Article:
With two more walks and a single on Friday night, Royals catcher raised his OBP to .357 on the season. This has to be one of the more astounding random performances of the 2011 season, for the Royals or for any hitter in the American League. Treanor has little power and has a low batting average (.227). He has no real history of being a walk machine or a good OBP guy.
Treanor is third on the team in walks with 32, despite not being an every day player. And, you know, despite being not a good hitter.
Prior to this season, in over 1110 Major League plate appearances, Treanor had a career line of .227/.311/.310. He is 35 years old, playing in a pitcher-friendly environment. This all makes sense. TREANOR!
Now, Treanor has shown some patience in the past. He's had a handful of seasons with BB rates around 10%. However, he's well over 14% this season, a substantial jump. One of the keys to Treanor's performance is the fact that he's not swinging at balls outside the strike zone. His O-Swing is just 23.2%, below the league average of 30%. Now, this does raise the larger question, which is why aren't pitchers throwing Matt Treanor more strikes?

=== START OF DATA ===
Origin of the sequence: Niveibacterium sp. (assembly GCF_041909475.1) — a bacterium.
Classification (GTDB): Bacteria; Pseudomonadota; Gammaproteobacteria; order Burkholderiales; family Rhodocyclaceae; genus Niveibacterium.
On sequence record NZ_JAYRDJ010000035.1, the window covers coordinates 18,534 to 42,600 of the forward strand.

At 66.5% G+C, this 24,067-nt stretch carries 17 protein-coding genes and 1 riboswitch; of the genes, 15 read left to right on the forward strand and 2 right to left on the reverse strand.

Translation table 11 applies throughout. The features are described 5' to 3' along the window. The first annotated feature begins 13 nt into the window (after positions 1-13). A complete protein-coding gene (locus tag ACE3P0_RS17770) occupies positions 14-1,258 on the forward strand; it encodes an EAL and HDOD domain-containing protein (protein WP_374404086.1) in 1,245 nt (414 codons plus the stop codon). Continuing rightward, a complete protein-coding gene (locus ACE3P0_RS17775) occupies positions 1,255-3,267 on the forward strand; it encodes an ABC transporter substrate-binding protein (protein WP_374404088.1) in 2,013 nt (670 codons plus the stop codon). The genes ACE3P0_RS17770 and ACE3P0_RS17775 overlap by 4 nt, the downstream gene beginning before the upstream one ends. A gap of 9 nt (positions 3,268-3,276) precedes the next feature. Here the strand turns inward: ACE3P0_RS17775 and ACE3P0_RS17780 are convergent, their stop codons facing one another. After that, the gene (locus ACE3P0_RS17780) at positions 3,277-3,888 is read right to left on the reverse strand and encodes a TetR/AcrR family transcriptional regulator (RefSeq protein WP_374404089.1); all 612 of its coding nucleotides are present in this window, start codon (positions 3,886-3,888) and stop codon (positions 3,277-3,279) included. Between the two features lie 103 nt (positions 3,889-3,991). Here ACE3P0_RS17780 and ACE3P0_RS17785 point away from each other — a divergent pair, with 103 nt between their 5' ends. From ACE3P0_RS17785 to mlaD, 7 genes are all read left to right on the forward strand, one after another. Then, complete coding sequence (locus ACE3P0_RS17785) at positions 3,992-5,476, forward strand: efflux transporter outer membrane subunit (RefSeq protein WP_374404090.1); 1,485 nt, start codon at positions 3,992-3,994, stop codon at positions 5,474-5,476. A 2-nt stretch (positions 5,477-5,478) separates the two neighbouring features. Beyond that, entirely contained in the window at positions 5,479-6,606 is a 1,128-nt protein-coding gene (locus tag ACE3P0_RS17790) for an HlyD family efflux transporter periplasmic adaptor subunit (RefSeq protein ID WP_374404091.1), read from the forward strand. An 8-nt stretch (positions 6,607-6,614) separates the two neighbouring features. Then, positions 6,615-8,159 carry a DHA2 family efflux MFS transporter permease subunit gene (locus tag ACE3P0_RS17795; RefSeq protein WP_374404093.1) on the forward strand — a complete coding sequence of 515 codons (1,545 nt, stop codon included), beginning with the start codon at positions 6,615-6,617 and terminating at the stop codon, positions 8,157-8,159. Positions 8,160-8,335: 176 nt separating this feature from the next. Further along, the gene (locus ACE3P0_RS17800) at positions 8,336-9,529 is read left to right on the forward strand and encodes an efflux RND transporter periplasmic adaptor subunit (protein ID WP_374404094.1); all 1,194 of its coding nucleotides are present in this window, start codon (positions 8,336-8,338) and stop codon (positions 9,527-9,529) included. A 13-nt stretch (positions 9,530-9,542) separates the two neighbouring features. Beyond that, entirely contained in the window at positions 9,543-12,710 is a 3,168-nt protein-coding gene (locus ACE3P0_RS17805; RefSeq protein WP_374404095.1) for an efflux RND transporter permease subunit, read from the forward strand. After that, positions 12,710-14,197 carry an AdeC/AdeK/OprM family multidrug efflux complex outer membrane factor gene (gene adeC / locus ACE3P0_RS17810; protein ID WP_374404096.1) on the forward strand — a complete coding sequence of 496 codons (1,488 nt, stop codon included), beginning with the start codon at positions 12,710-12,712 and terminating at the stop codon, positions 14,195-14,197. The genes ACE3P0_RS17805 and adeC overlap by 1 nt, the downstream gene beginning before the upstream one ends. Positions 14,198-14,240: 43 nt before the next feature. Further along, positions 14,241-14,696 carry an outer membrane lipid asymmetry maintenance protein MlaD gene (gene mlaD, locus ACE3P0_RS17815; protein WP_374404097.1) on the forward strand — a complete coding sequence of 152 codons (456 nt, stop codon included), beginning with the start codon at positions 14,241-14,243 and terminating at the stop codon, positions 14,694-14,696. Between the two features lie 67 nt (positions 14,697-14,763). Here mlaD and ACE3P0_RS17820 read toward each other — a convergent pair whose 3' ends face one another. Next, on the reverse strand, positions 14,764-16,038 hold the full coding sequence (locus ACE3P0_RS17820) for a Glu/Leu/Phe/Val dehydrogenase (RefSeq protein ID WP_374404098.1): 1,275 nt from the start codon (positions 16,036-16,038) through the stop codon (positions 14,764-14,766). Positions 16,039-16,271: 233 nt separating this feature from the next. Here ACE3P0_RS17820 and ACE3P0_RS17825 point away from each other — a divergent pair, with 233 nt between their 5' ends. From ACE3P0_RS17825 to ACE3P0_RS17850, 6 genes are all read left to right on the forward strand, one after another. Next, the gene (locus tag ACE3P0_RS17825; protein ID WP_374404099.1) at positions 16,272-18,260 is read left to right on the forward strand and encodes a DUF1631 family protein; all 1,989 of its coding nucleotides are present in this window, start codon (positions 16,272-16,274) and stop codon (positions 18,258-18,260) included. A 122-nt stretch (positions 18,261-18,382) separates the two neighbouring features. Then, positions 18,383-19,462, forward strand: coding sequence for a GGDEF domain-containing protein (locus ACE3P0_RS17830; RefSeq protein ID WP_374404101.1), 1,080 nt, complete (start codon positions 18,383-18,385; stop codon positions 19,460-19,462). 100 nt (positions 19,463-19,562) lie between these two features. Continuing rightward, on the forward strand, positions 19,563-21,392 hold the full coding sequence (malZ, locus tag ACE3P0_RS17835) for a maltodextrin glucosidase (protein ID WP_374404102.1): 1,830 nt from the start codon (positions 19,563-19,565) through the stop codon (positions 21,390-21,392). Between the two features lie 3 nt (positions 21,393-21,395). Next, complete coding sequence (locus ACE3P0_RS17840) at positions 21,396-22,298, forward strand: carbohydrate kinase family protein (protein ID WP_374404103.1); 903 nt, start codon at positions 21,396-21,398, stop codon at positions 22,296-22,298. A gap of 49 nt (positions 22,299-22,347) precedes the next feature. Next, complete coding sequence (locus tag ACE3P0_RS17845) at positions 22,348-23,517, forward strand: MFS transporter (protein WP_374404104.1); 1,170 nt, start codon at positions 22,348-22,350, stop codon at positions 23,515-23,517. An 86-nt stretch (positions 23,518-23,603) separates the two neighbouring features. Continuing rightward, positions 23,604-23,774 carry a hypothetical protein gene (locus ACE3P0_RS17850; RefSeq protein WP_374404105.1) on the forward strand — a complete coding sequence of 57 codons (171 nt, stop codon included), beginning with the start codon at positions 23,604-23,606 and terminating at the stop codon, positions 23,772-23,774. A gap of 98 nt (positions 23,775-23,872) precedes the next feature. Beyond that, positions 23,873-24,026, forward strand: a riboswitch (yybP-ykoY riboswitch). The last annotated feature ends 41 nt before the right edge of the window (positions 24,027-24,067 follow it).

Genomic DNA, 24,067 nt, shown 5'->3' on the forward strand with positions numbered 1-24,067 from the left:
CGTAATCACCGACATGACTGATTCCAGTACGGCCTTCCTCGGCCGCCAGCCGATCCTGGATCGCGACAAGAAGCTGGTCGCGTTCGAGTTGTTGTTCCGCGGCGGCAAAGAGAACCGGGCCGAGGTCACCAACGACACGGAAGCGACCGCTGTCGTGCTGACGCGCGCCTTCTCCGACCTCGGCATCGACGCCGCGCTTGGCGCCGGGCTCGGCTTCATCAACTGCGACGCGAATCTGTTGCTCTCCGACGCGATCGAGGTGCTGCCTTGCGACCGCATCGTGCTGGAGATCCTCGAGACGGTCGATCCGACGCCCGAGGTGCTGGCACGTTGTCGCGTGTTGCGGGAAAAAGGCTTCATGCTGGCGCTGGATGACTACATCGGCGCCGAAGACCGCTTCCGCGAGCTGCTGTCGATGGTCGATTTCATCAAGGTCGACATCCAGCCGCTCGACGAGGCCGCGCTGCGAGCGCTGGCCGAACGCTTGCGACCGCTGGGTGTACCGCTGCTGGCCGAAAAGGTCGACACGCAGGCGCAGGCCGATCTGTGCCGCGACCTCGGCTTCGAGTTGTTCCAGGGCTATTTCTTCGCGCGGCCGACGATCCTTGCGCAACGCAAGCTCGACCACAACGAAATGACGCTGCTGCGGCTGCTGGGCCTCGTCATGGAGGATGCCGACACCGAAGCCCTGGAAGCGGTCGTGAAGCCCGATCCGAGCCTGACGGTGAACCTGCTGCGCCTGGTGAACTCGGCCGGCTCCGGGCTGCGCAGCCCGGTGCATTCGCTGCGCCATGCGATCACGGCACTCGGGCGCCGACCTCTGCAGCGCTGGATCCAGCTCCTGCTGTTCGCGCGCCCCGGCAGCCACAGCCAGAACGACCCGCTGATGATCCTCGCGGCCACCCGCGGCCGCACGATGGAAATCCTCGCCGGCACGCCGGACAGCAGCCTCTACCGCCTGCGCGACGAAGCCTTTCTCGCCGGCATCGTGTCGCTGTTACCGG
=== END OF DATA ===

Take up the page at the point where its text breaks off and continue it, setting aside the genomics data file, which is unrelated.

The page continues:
Certainly, part of the answer might be the Alcides Escobar effect: those magical two months when our shortstop was hitting .200, turning him into a quasi-pitcher who pitchers wanted to face. Moreover, as the estimable Lookout Landing has pointed out from time to time, throwing strikes is harder than you might think. Sometimes guys can't find the strike zone even when they're really really trying.
Amongst AL catchers with at least 200 PAs, Treanor is just 10th in wOBA at .305, so it isn't like he's been a true offensive force. We don't usually talk about OBPs as being empty, but Treanor's OBP is entirely empty. In the end however, he's had a better offensive season that players like Miguel Olivo, Kurt Suzuki, Kelly Shoppach, and J.P. Arencibia, who are all probably considered better hitters than him.